Carol Burnett glad to have this time together with her fans
The iconic comedienne/actress has been making people laugh for nearly 70 years. She headlines the Chicago Theatre this week.
Carol Burnett turned 89 years young on April 26 and she’ll be celebrating the event on the road with her one-woman show, “An Evening of Laughter and Reflection,” that arrives at the Chicago Theatre two days later.
The iconic comedienne/actress — whose accolades include Golden Globes, Emmys, the Presidential Medal of Freedom, the Mark Twain Prize for American Humor, a Peabody Award, a Kennedy Center Honor, a Grammy Award, and more — is still doing what she’s loved doing for nearly 70 years: making people laugh.
Carol Burnett: An Evening Of Laughter And Reflection
When: 7:30 p.m. April 28
Where: Chicago Theatre, 175 N. State
“It’s the same kind of show that I’ve been doing — 90 minutes of Q&A interspersed with various clips of my shows. We just bump up the lights and people raise their hands and I call on someone. It’s playing without a net,” Burnett said with a chuckle during a recent phone chat. “It keeps the old gray matter ticking.”
For 11 years beginning in 1967, her CBS television comedy fest, “The Carol Burnett Show,” ruled the airwaves on Saturday nights, averaging nearly 30 million viewers each week. The series, with an ensemble that included her doppelganger Vicki Lawrence, Lyle Waggoner, Harvey Korman and Tim Conway, would go on to win 25 Emmys. It also marked the first time that a woman hosted a prime-time television comedy-variety series.
It was always about the laughter, and making people just forget the cares of the days, Burnett said. It’s a responsibility she never took lightly.
“Someone once asked me what I wanted my legacy to be and I said maybe it’s just that I made people laugh when they needed it,” Burnett said. “It also gives me joy. It’s reciprocal. It makes me happy that people are laughing. It gives me a new lease on life.”
Burnett said her comedy influences included her good friend and mentor Lucille Ball, the legendary Sid Caesar “and his rep company” that included Imogene Coca, Carl Reiner and Howard Morris, and of course, Garry Moore, on whose TV show Burnett cut her comedic teeth as a self-proclaimed “second banana.”
In 11 years of her own show’s signature brand of shtick, which often involved everything from pies in the face and tumbling down staircases to swinging from the rafters and walking through walls of scenery, Burnett never sustained a serious injury.
“I never broke anything. But I did get a few bruises,” she explains. “I was never taught how to walk into a wall or jump out of a window. I just kind of did it. But I realized when for example we did the ‘Gone With the Wind’ takeoff, and I had to fall down those stairs three times during the sketch I realized you have to be really loose and flexible. Don’t stiffen up as you’re falling down. Just keep your arms and legs loose is the best way to explain it. Knock on wood I never sprained anything.”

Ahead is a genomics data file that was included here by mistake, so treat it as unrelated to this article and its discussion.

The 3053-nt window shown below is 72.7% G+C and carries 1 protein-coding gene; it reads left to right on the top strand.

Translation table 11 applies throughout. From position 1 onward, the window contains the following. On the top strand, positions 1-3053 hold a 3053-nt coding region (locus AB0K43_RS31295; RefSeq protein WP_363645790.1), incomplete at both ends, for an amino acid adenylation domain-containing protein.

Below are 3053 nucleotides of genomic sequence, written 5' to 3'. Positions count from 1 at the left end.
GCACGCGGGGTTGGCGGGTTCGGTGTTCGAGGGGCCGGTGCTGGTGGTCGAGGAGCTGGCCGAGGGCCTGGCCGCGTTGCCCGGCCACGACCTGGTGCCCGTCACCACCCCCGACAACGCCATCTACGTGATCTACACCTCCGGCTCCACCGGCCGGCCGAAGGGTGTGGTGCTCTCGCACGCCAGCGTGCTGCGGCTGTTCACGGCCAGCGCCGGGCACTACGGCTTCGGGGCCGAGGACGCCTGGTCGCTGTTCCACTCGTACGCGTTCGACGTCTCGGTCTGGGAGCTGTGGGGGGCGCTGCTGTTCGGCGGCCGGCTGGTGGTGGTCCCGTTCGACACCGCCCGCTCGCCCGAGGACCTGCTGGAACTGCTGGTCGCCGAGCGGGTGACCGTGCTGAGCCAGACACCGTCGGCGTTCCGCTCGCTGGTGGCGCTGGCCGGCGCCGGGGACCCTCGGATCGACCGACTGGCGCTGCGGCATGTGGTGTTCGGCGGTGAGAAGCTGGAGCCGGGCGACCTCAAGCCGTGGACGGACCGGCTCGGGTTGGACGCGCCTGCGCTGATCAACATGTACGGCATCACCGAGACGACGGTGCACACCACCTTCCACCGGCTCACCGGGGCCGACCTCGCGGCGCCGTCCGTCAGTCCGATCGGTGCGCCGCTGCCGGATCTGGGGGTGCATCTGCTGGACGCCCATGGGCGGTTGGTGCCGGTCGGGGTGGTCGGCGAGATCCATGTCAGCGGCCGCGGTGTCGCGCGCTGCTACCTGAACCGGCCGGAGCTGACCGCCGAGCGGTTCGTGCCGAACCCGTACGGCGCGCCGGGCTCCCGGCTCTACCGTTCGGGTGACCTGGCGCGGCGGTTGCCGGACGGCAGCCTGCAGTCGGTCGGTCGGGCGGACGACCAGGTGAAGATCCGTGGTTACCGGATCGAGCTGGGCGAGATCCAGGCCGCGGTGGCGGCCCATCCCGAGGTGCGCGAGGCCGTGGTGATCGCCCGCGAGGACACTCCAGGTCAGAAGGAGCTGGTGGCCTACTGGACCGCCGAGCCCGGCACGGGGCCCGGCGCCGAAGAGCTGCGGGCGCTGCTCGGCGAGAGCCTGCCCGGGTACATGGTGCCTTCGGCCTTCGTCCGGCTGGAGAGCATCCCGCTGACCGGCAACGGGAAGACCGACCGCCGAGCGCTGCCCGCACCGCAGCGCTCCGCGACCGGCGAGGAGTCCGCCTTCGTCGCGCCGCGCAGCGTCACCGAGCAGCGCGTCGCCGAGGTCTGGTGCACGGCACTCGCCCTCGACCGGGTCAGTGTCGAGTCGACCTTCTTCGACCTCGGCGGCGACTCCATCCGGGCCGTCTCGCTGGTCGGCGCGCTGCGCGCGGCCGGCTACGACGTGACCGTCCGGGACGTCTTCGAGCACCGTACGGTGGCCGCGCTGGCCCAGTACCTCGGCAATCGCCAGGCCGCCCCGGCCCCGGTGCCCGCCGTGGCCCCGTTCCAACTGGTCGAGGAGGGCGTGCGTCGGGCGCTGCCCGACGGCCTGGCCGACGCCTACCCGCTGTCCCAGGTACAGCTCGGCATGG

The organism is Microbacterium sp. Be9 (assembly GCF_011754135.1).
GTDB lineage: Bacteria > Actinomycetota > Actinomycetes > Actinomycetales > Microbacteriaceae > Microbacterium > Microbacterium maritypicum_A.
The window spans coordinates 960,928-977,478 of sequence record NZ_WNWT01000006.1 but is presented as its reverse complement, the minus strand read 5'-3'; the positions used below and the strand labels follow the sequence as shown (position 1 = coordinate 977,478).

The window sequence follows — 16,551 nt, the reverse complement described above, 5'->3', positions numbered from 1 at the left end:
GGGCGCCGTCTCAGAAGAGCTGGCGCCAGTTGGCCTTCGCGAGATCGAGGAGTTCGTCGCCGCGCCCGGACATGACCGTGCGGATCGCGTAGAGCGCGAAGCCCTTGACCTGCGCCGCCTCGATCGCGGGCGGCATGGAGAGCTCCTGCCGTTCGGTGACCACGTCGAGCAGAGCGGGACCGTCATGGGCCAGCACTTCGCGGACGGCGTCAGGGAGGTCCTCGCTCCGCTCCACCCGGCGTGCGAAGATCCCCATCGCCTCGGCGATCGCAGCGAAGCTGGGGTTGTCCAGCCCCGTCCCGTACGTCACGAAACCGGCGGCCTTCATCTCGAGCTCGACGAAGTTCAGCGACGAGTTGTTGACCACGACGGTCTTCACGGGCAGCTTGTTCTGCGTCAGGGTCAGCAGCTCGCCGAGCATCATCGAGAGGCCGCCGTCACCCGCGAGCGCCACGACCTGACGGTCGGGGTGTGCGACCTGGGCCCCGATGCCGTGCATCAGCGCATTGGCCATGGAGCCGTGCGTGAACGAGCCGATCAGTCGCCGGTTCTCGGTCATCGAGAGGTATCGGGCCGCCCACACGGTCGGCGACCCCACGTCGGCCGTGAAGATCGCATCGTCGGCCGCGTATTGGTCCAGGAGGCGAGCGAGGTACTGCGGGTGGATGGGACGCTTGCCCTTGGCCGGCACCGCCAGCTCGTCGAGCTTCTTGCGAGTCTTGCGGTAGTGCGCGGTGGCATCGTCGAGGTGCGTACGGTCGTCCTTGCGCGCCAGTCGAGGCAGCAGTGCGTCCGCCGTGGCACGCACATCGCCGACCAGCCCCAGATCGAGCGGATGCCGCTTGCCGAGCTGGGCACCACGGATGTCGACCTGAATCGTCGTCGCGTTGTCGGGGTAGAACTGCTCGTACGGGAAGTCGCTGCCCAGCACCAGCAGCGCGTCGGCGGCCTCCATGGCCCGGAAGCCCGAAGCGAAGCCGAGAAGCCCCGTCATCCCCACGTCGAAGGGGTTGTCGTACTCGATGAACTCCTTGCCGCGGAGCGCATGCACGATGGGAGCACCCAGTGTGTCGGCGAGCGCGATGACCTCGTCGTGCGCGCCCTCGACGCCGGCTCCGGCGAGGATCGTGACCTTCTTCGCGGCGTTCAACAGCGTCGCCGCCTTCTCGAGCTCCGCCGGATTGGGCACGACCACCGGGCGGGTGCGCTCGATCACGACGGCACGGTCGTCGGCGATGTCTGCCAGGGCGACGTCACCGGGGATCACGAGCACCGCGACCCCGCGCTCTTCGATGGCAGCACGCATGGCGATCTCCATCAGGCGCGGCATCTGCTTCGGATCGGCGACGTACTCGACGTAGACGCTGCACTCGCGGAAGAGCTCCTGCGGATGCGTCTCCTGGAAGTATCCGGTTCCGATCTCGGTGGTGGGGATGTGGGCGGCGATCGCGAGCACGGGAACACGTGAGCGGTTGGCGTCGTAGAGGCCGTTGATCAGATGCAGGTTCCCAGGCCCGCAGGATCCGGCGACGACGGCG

Burnett said she patterned her show on Moore’s, using the “rep company” format, so that everyone had a chance to shine. It wasn’t unusual to have the best punch lines end up with “Vicki or Tim or Harvey because that was best for the sketch. ... It only made the show better because I wanted everyone on my show to score a touchdown,” she said.
Born in Houston, Texas, Burnett says she became Hollywood star-struck around the age of 7 when her family moved to California. She and her grandmother (who raised her) would “save their pennies” and head to the movies every week, sometimes double features, because it was the only entertainment they could afford. It’s one big reason she cherished the chance to have so many show business legends she had seen on the big screen as a little girl eventually do a guest appearance on her show.
When it came to guest stars, Burnett said Linda Darnell, Betty Grable and Bing Crosby were among those who truly left her awestruck. “To grow up and have them as a guest; to have Lana Turner, Mickey Rooney, Rita Hayworth as guests. I grew up watching them and now here they were and I was working with them!”
And then there was Jim Nabors, who became a sort of “good luck charm” for Burnett, she wrote in her book “This Time Together: Laughter and Reflection.” He was a guest on her very first show, and when the episode exploded in the ratings, he guest-starred on the first show of every season after that. They remained close friends until his passing in 2017.
“And my darling Betty White,” Burnett continued, recalling her longtime friend whom she met on the set of “Password” before White and host Allen Ludden were married. “She just had that gene [to be funny]. She was friendly, she was loving, she was smart as a whip.”
Burnett will soon be returning to the small screen in a new comedy series for Apple TV+ called “Mrs. American Pie” with Alison Janney and Kristin Wiig, about a woman (Wiig) who wants to be part of Palm Beach society.
“And I’m the not-terribly-nice matriarch of the bunch. I’m just looking forward into getting into the sandbox with these wonderful women,” Burnett said.